In Summary
  • In the training sessions, farmers are being shown the various control methods at all stages of mealybug growth, namely the nymph and adult.
  • The insect is said to exist in two types namely the long-tailed and the short-tailed. “The long-tailed mealybug requires a male for fertilisation of eggs while the short one does not.
  • Shira Mukiibi, the business development manager at BioInnovate Africa, said they are working with scientists, innovators, entrepreneurs, farmers and community-based organisations, as well as policymakers.
  • Apart from the usual boiled and roasted menu, the roots can also be turned into savoury dishes when baked, grilled, mashed, chipped and even noodled.

Farmers trained on ways of fighting deadly mealybugs

Hit hard by invasion of mealybugs, the Tharaka Nithi County government is carrying out training ward by ward in an effort to manage the pest that is still wreaking havoc on farms.

Jasper Nkanya, the Agriculture executive, said the county is training farmers on the identification, control and prevention of the spread of mealybugs.

“The aim is to make farmers aware that the pest is in the area and they should be able to identify it and curb it,” he said.

In the training sessions, farmers are being shown the various control methods at all stages of mealybug growth, namely the nymph and adult.

The insect is said to exist in two types namely the long-tailed and the short-tailed. “The long-tailed mealybug requires a male for fertilisation of eggs while the short one does not. The long-tailed one doesn’t suck the sap and lives a very short period as its only function is to mate,” Hellen Muthengi, an agriculture ward officer told farmers, adding that wind is the main agent in spreading the insect.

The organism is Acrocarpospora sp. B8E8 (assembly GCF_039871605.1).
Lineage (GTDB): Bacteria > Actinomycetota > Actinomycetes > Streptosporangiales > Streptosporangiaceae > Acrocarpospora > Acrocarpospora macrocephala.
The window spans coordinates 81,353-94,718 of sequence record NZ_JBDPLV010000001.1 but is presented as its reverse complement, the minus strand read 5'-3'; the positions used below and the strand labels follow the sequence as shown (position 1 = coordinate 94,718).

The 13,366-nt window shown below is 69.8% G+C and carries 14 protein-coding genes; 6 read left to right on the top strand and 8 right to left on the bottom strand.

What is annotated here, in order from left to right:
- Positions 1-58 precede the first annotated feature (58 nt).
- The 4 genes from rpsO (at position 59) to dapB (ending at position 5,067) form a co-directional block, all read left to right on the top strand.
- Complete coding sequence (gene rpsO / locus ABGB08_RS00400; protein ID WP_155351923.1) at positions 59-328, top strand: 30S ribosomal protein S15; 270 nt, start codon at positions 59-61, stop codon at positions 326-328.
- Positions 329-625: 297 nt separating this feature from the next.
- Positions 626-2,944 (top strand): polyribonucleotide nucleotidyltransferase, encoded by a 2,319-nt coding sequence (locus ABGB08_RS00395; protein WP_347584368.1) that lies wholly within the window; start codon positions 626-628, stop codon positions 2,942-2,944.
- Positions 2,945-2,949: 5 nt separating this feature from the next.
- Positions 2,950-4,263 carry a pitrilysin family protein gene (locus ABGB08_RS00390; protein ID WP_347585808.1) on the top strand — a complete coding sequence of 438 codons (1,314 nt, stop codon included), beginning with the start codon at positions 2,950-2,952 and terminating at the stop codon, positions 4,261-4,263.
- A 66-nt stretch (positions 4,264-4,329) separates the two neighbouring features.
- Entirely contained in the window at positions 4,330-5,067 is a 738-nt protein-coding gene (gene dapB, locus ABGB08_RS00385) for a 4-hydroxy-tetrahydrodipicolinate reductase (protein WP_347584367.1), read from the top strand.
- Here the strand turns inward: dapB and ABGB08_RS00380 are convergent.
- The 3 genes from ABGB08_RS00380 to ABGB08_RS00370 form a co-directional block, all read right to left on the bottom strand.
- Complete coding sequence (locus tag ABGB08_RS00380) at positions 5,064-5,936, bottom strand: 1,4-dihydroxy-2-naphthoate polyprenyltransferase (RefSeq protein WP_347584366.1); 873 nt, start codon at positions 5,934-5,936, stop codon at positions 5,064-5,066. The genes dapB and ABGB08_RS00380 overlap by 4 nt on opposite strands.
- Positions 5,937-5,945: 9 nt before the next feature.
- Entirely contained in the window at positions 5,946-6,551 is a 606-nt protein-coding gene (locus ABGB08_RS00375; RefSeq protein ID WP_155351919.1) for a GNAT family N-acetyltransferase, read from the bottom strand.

Farmers were told to use pesticides as a last option, but were asked to employ organic methods that include soapy water with cooking oil. The oil makes the detergent to stick onto the leaves and stem.

-Caroline Wambui

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Don’t neglect sweet potato, agro-experts tell government

Lack of policies to promote the development of sweet potato and other crops that are considered ‘orphaned’ has limited their production despite their huge export potential, agriculture experts have noted.

They observed that since the tuber is not a cash crop, it has been neglected.

Ann Kitisya of Mimea International Limited, a tissue culture enterprise, is among entities multiplying clean seeds.

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